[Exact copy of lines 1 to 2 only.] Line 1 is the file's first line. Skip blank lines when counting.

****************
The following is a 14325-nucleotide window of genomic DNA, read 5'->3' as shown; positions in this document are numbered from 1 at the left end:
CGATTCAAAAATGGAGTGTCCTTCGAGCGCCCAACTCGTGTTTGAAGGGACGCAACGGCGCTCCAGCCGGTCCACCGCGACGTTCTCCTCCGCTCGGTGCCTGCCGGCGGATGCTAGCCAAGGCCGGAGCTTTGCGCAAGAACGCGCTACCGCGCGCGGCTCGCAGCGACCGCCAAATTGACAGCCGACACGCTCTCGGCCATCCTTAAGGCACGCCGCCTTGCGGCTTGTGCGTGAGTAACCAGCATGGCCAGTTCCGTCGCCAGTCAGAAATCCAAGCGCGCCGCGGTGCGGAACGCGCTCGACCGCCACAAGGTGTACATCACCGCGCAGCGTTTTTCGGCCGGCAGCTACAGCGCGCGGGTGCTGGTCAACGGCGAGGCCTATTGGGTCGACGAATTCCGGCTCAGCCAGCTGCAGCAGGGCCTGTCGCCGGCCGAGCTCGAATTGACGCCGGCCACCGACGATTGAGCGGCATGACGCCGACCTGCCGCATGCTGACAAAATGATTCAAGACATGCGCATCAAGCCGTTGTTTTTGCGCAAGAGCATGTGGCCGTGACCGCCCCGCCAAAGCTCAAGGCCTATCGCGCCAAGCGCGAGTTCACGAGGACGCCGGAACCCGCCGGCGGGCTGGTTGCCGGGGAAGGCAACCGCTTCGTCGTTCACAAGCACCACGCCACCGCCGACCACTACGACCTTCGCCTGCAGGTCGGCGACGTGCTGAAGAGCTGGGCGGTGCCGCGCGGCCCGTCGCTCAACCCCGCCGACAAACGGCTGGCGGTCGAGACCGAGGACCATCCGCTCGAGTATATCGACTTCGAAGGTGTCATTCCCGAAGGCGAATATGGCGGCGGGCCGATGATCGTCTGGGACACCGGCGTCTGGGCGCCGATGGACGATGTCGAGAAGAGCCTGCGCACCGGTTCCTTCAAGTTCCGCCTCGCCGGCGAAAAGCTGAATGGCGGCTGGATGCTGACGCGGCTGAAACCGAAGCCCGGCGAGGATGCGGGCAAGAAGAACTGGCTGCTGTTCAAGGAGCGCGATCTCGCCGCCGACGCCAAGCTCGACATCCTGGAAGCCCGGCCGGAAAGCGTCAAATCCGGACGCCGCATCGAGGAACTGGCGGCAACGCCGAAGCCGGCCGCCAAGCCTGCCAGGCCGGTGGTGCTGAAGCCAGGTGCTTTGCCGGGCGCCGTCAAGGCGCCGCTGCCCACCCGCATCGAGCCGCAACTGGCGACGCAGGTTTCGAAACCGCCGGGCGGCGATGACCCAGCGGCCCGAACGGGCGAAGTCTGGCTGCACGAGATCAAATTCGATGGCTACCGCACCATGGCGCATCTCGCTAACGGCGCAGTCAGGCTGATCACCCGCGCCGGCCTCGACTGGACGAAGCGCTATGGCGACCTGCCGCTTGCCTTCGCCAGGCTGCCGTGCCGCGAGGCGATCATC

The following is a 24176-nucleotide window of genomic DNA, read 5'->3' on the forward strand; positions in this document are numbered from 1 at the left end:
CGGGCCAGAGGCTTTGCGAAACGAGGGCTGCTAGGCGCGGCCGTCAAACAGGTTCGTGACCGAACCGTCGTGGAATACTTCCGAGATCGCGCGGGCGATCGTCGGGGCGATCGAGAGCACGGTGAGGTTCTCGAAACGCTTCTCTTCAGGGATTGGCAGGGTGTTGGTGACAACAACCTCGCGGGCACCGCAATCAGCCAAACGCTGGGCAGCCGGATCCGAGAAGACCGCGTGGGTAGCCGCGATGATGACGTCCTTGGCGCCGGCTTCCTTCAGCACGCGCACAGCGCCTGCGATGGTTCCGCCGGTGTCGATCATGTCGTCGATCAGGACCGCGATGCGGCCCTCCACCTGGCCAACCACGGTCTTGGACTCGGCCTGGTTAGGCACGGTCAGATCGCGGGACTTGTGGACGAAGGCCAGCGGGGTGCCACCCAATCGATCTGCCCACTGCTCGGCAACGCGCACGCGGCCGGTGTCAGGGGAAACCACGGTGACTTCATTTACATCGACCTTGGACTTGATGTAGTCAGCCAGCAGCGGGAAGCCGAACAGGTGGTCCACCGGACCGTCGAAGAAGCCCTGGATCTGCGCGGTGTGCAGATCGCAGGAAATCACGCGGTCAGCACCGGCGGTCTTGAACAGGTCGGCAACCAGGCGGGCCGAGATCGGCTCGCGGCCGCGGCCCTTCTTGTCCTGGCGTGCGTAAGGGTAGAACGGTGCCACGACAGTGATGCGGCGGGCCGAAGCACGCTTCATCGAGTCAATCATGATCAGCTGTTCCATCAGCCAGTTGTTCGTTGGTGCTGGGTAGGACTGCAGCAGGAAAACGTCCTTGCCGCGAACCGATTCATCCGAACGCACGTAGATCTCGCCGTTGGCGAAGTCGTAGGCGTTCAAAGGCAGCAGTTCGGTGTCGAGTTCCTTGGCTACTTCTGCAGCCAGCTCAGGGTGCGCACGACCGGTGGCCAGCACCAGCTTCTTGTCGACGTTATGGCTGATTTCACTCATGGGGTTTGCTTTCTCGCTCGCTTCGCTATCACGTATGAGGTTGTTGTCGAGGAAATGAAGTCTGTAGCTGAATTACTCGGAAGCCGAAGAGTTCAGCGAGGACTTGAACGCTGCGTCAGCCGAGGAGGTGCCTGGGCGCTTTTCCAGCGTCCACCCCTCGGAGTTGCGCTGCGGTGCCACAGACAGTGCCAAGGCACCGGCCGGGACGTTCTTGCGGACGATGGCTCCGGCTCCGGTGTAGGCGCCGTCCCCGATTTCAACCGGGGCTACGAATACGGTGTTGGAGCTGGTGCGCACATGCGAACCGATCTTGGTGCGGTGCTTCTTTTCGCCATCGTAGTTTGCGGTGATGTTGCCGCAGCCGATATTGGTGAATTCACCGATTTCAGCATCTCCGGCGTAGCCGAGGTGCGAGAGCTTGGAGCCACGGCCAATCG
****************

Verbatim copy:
The following is a 14325-nucleotide window of genomic DNA, read 5'->3' as shown; positions in this document are numbered from 1 at the left end:
CGATTCAAAAATGGAGTGTCCTTCGAGCGCCCAACTCGTGTTTGAAGGGACGCAACGGCGCTCCAGCCGGTCCACCGCGACGTTCTCCTCCGCTCGGTGCCTGCCGGCGGATGCTAGCCAAGGCCGGAGCTTTGCGCAAGAACGCGCTACCGCGCGCGGCTCGCAGCGACCGCCAAATTGACAGCCGACACGCTCTCGGCCATCCTTAAGGCACGCCGCCTTGCGGCTTGTGCGTGAGTAACCAGCATGGCCAGTTCCGTCGCCAGTCAGAAATCCAAGCGCGCCGCGGTGCGGAACGCGCTCGACCGCCACAAGGTGTACATCACCGCGCAGCGTTTTTCGGCCGGCAGCTACAGCGCGCGGGTGCTGGTCAACGGCGAGGCCTATTGGGTCGACGAATTCCGGCTCAGCCAGCTGCAGCAGGGCCTGTCGCCGGCCGAGCTCGAATTGACGCCGGCCACCGACGATTGAGCGGCATGACGCCGACCTGCCGCATGCTGACAAAATGATTCAAGACATGCGCATCAAGCCGTTGTTTTTGCGCAAGAGCATGTGGCCGTGACCGCCCCGCCAAAGCTCAAGGCCTATCGCGCCAAGCGCGAGTTCACGAGGACGCCGGAACCCGCCGGCGGGCTGGTTGCCGGGGAAGGCAACCGCTTCGTCGTTCACAAGCACCACGCCACCGCCGACCACTACGACCTTCGCCTGCAGGTCGGCGACGTGCTGAAGAGCTGGGCGGTGCCGCGCGGCCCGTCGCTCAACCCCGCCGACAAACGGCTGGCGGTCGAGACCGAGGACCATCCGCTCGAGTATATCGACTTCGAAGGTGTCATTCCCGAAGGCGAATATGGCGGCGGGCCGATGATCGTCTGGGACACCGGCGTCTGGGCGCCGATGGACGATGTCGAGAAGAGCCTGCGCACCGGTTCCTTCAAGTTCCGCCTCGCCGGCGAAAAGCTGAATGGCGGCTGGATGCTGACGCGGCTGAAACCGAAGCCCGGCGAGGATGCGGGCAAGAAGAACTGGCTGCTGTTCAAGGAGCGCGATCTCGCCGCCGACGCCAAGCTCGACATCCTGGAAGCCCGGCCGGAAAGCGTCAAATCCGGACGCCGCATCGAGGAACTGGCGGCAACGCCGAAGCCGGCCGCCAAGCCTGCCAGGCCGGTGGTGCTGAAGCCAGGTGCTTTGCCGGGCGCCGTCAAGGCGCCGCTGCCCACCCGCATCGAGCCGCAACTGGCGACGCAGGTTTCGAAACCGCCGGGCGGCGATGACCCAGCGGCCCGAACGGGCGAAGTCTGGCTGCACGAGATCAAATTCGATGGCTACCGCACCATGGCGCATCTCGCTAACGGCGCAGTCAGGCTGATCACCCGCGCCGGCCTCGACTGGACGAAGCGCTATGGCGACCTGCCGCTTGCCTTCGCCAGGCTGCCGTGCCGCGAGGCGATCATC